Antimicrobial resistance (AMR) is one of the greatest public health crises of our time [28]. AMR is an evolutionary process whereby microbes acquire resistance to the antimicrobial substances we have long depended upon to stop their spread, including antibiotics, antifungals, and antivirals. The likelihood of drug resistance increases every time microbes are exposed to antimicrobial substances, and 80 years of antimicrobial use in global medicine and agriculture has accelerated the development of AMR. Much is now at stake. If global efforts are not properly mobilized, we risk losing the ability to treat even the most basic of infections. Already, according to one estimate, more than 700,000 people die each year because of drug-resistant infections; this death toll is expected to climb to 10 million per year (more than today’s 9.6 million cancer deaths) by 2050 if no action is taken [14].

The biological phenomenon of AMR presents a social challenge requiring a more sustainable management of the global antimicrobial commons—a common resource with global population need. A global market failure has emerged wherein a negative demand-side externality incentivizes over-use because the full social cost of consumption is not borne by users. Uncertainty and low projected returns on investment have also disincentivized the development of new antimicrobials [10, 15, 17, 22]. Making matters worse, many people around the world still live and die without access to the life-saving antimicrobial drugs that they need. A delicate balancing act is required to address the urgent need to expand access to life-saving drugs, while simultaneously reducing the future risk of resistance [5]. Antimicrobials, however, are not exclusively used for human health; they are also widely used in veterinary and agricultural settings to treat infections, prevent illness, and improve food yields. Any large-scale efforts to address AMR will need to consider the health and economic implications of these wider uses across the human, animal, agriculture, and environmental sectors.

AMR is a Series of Interlinked Challenges

Unlike many recent global infectious disease threats like HIV/AIDS, Zika, and Ebola, AMR is not caused by a single pathogen. Rather, AMR is a threat posed by a natural biological mechanism of action: microbes, including a range of disease-causing bacteria, viruses, fungi, and parasites, can evolve to become more resistant or resilient to particular antimicrobial agents [8]. Bacteria in particular have biological mechanisms for sharing genetic materials such that resistance to antibiotics can spread quickly, even beyond the original microbial species. Often a resistant pathogen can be treated using a different antimicrobial drug; over time, however, some pathogens acquire resistance to multiple antimicrobial drugs, as in the case of extensively drug-resistant tuberculosis (XDR-TB). More rarely—for the time being—some pathogens become resistant to all available treatments, as in the case of totally drug-resistant tuberculosis (TDR-TB) and some carbapenem-resistant Enterobacteriaceae.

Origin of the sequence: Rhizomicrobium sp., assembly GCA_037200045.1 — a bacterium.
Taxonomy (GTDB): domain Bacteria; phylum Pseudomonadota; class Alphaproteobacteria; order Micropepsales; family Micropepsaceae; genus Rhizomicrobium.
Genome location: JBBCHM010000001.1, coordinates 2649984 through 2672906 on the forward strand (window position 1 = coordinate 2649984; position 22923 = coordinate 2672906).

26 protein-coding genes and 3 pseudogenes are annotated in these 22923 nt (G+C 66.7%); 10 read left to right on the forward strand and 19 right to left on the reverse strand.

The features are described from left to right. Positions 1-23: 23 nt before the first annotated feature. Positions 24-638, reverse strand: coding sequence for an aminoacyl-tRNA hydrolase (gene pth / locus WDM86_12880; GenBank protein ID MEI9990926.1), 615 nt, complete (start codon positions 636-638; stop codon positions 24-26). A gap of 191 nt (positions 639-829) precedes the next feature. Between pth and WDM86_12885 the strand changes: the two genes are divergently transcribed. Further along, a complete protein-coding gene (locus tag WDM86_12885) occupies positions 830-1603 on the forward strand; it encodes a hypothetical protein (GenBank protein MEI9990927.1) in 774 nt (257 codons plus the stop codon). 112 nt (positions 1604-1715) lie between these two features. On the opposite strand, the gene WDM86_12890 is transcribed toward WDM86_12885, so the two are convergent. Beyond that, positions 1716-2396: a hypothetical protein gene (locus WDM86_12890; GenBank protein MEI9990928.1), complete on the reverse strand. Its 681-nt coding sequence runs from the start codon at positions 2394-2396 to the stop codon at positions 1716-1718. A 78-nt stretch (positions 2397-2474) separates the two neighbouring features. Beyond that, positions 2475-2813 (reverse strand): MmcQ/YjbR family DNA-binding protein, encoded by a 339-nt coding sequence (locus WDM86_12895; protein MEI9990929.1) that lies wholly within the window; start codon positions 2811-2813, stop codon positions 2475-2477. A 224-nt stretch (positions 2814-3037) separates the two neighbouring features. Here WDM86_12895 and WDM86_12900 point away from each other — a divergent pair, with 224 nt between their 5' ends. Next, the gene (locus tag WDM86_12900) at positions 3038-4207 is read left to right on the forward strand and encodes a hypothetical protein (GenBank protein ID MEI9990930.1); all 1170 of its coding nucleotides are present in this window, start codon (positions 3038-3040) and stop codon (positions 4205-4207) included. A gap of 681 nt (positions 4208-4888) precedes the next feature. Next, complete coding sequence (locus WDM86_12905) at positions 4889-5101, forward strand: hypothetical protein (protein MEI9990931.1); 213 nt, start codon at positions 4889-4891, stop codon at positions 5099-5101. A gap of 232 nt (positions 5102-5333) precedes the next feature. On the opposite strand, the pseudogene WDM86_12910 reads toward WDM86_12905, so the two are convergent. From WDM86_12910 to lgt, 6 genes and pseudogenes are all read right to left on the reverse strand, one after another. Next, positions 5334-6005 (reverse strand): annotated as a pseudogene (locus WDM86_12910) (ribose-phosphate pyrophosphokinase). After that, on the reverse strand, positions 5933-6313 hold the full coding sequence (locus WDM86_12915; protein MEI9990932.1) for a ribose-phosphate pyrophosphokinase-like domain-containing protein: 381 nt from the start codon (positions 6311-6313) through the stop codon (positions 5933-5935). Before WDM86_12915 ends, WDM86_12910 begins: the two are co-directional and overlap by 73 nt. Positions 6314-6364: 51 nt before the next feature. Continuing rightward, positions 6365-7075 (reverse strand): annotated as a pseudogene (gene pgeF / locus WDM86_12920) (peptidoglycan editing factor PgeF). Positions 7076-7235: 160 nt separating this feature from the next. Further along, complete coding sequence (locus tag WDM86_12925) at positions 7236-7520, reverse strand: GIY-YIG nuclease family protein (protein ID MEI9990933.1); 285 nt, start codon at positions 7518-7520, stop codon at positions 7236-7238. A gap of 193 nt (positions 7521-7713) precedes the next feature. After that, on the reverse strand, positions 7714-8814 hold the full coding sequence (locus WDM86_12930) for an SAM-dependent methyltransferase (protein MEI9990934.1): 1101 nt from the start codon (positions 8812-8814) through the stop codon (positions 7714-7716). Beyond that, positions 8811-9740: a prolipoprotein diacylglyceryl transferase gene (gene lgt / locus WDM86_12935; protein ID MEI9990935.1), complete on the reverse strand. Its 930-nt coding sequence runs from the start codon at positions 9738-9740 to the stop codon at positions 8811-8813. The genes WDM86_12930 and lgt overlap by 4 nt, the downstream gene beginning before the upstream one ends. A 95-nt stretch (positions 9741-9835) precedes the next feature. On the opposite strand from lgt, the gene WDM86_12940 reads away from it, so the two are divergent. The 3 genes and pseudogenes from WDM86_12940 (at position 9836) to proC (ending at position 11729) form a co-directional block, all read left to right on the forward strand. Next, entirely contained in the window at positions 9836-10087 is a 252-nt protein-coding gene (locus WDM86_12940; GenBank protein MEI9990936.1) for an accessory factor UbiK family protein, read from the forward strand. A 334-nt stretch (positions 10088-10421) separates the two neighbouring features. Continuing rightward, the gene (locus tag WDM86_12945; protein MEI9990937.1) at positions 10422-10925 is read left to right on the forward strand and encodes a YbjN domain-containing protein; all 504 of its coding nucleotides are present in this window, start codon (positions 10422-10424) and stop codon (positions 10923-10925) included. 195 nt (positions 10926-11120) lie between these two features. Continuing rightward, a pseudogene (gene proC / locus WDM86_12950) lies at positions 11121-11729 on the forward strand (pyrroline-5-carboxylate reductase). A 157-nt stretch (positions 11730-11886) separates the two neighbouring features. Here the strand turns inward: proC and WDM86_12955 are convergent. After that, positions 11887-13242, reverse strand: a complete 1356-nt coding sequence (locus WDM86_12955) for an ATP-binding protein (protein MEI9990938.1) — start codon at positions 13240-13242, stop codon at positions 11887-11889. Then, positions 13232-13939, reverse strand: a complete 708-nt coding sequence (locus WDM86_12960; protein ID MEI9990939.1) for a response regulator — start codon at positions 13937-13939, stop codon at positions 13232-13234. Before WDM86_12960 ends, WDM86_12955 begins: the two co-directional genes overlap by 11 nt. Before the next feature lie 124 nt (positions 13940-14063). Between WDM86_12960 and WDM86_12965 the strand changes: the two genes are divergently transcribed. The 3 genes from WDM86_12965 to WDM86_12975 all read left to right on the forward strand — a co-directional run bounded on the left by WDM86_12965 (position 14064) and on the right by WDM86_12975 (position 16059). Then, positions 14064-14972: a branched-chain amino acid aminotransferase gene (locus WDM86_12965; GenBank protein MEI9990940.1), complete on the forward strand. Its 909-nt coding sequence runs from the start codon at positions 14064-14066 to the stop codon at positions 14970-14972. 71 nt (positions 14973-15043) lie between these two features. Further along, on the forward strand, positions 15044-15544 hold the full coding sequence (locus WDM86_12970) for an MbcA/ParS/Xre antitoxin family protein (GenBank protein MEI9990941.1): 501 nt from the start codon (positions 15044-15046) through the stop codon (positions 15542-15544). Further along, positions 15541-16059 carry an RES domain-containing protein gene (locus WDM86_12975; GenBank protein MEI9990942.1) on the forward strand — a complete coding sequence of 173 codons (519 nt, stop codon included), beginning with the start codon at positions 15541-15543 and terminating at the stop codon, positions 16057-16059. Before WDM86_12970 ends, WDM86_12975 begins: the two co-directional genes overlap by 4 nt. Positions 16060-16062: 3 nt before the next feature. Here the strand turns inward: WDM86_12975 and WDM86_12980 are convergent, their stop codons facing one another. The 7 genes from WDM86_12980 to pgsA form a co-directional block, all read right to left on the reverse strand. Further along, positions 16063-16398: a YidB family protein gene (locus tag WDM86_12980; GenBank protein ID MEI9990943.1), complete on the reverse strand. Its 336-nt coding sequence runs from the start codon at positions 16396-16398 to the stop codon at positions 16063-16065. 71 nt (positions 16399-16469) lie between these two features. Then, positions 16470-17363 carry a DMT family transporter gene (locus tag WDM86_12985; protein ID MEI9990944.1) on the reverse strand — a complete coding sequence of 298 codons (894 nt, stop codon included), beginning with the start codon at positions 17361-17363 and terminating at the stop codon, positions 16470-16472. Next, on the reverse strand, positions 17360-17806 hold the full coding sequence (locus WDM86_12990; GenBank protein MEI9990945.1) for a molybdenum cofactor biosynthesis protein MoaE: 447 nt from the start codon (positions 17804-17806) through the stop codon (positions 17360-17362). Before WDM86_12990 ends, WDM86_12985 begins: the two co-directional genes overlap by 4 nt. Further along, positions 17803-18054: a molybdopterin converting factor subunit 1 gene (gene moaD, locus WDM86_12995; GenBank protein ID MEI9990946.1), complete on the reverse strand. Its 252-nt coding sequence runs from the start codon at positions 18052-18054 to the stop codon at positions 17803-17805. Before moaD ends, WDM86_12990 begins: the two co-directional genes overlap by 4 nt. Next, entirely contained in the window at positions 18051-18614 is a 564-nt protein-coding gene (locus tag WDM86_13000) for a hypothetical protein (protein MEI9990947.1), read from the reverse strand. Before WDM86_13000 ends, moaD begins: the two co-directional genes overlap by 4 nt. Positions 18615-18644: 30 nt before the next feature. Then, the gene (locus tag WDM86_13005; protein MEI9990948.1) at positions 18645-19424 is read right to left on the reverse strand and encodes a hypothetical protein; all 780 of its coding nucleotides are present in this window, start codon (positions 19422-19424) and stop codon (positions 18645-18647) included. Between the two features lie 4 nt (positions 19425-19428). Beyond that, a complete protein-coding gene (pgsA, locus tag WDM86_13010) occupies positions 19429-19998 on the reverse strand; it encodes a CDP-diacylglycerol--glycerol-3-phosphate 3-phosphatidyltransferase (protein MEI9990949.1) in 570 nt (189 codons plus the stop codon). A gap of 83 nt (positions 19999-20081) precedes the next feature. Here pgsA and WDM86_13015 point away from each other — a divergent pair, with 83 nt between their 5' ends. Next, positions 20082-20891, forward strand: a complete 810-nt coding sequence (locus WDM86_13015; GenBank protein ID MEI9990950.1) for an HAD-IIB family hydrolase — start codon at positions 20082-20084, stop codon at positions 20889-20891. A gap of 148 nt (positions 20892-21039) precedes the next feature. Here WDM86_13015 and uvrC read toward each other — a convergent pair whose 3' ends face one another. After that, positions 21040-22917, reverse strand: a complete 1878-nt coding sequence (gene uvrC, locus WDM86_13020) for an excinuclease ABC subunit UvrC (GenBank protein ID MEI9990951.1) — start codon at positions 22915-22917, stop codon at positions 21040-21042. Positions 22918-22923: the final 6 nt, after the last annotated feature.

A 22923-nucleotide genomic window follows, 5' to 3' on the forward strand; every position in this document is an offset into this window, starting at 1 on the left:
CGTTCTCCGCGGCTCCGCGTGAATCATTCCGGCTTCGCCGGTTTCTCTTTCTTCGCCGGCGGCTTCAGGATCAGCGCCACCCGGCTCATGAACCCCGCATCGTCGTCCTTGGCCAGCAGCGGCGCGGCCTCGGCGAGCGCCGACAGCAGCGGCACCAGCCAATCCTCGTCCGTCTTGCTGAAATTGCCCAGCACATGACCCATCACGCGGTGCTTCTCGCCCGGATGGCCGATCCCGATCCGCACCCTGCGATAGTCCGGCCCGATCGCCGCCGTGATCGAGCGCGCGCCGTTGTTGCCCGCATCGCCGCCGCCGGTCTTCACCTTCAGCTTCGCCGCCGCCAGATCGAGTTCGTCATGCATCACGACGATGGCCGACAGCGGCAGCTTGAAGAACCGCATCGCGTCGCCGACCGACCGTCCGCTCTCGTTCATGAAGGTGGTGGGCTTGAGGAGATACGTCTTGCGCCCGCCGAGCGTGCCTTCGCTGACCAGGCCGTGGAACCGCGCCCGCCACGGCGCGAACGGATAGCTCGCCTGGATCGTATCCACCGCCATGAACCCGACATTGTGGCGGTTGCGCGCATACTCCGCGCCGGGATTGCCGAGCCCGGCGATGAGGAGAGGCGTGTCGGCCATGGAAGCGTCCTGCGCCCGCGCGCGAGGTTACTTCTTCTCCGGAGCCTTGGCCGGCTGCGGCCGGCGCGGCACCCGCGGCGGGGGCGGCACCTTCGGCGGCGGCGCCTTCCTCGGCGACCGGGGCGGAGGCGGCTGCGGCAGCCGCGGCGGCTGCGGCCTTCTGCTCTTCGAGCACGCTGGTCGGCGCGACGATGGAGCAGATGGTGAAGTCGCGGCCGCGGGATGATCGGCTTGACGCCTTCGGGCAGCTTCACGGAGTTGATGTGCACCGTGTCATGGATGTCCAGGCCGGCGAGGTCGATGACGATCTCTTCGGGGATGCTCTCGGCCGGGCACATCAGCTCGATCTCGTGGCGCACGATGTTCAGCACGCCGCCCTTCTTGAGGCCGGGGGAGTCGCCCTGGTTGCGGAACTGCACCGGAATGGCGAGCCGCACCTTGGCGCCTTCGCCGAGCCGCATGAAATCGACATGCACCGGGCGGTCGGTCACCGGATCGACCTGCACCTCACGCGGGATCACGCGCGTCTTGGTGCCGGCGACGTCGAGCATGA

Broadly, AMR can be conceived of as three important and interlinked social challenges (Fig. 1) [4]. First is access: we need to ensure availability and affordability of antimicrobials for the millions of people each year who face life-threatening infections without them. Second is conservation: despite the need for access, we also need to ensure the sustainability of antimicrobials through disease prevention efforts, diagnostics, infection control, surveillance and appropriate prescribing. Third is innovation: we need to develop the next generation of antimicrobials to replace those that no longer work and to invent new vaccines, diagnostics, social responses, and infection control technologies to provide alternatives. These three interlinked challenges must be tackled simultaneously. Without conservation and innovation, universal access will increase resistance and deplete existing stocks of effective antimicrobials. Conservation, if pursued alone, will constrict the market for antimicrobials, restrict investment and innovation in the field, and further hinder access as well as driving resistance in low-income countries. Innovation without conservation mechanisms will quickly diminish the efficacy of new drugs and diminish the value of investments. And innovation without better access is inequitable: new life-saving technologies should not be denied to people based on geography, socio-economic status, or ability to pay.